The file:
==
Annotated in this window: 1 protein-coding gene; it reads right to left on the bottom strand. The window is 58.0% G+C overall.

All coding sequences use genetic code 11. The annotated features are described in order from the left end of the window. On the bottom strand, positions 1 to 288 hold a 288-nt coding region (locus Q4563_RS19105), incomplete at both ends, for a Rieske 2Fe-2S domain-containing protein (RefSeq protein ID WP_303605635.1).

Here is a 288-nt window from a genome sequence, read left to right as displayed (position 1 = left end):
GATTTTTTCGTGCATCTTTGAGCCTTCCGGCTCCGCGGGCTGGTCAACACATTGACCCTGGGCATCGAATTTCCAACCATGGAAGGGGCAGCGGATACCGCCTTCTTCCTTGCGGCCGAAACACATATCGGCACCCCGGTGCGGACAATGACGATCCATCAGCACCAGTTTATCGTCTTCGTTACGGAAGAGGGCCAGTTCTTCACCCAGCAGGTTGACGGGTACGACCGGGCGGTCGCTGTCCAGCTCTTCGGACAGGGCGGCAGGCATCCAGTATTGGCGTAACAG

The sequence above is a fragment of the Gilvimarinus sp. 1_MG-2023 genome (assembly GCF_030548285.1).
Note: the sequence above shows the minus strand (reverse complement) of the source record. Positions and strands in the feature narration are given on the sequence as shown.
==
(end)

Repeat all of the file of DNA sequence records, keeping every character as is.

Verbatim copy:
Annotated in this window: 1 protein-coding gene; it reads right to left on the bottom strand. The window is 58.0% G+C overall.

All coding sequences use genetic code 11. The annotated features are described in order from the left end of the window. On the bottom strand, positions 1 to 288 hold a 288-nt coding region (locus Q4563_RS19105), incomplete at both ends, for a Rieske 2Fe-2S domain-containing protein (RefSeq protein ID WP_303605635.1).

Here is a 288-nt window from a genome sequence, read left to right as displayed (position 1 = left end):
GATTTTTTCGTGCATCTTTGAGCCTTCCGGCTCCGCGGGCTGGTCAACACATTGACCCTGGGCATCGAATTTCCAACCATGGAAGGGGCAGCGGATACCGCCTTCTTCCTTGCGGCCGAAACACATATCGGCACCCCGGTGCGGACAATGACGATCCATCAGCACCAGTTTATCGTCTTCGTTACGGAAGAGGGCCAGTTCTTCACCCAGCAGGTTGACGGGTACGACCGGGCGGTCGCTGTCCAGCTCTTCGGACAGGGCGGCAGGCATCCAGTATTGGCGTAACAG

The sequence above is a fragment of the Gilvimarinus sp. 1_MG-2023 genome (assembly GCF_030548285.1).
Note: the sequence above shows the minus strand (reverse complement) of the source record. Positions and strands in the feature narration are given on the sequence as shown.